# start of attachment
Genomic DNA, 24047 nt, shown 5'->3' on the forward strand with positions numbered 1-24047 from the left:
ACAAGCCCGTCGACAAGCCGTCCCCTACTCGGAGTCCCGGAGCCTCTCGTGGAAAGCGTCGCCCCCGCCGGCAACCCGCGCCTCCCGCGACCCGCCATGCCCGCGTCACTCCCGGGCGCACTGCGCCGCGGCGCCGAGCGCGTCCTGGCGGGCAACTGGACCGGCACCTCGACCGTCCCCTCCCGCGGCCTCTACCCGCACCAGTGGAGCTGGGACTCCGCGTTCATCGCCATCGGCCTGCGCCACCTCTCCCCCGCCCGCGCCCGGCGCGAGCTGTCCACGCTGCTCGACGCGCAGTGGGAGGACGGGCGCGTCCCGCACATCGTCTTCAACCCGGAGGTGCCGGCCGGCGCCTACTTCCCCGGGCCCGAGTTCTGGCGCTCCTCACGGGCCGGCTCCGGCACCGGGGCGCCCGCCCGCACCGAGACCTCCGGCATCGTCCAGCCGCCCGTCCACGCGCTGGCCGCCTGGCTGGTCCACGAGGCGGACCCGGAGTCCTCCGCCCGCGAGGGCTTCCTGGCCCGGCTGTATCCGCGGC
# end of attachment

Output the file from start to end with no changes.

Genomic DNA, 24047 nt, shown 5'->3' on the forward strand with positions numbered 1-24047 from the left:
ACAAGCCCGTCGACAAGCCGTCCCCTACTCGGAGTCCCGGAGCCTCTCGTGGAAAGCGTCGCCCCCGCCGGCAACCCGCGCCTCCCGCGACCCGCCATGCCCGCGTCACTCCCGGGCGCACTGCGCCGCGGCGCCGAGCGCGTCCTGGCGGGCAACTGGACCGGCACCTCGACCGTCCCCTCCCGCGGCCTCTACCCGCACCAGTGGAGCTGGGACTCCGCGTTCATCGCCATCGGCCTGCGCCACCTCTCCCCCGCCCGCGCCCGGCGCGAGCTGTCCACGCTGCTCGACGCGCAGTGGGAGGACGGGCGCGTCCCGCACATCGTCTTCAACCCGGAGGTGCCGGCCGGCGCCTACTTCCCCGGGCCCGAGTTCTGGCGCTCCTCACGGGCCGGCTCCGGCACCGGGGCGCCCGCCCGCACCGAGACCTCCGGCATCGTCCAGCCGCCCGTCCACGCGCTGGCCGCCTGGCTGGTCCACGAGGCGGACCCGGAGTCCTCCGCCCGCGAGGGCTTCCTGGCCCGGCTGTATCCGCGGC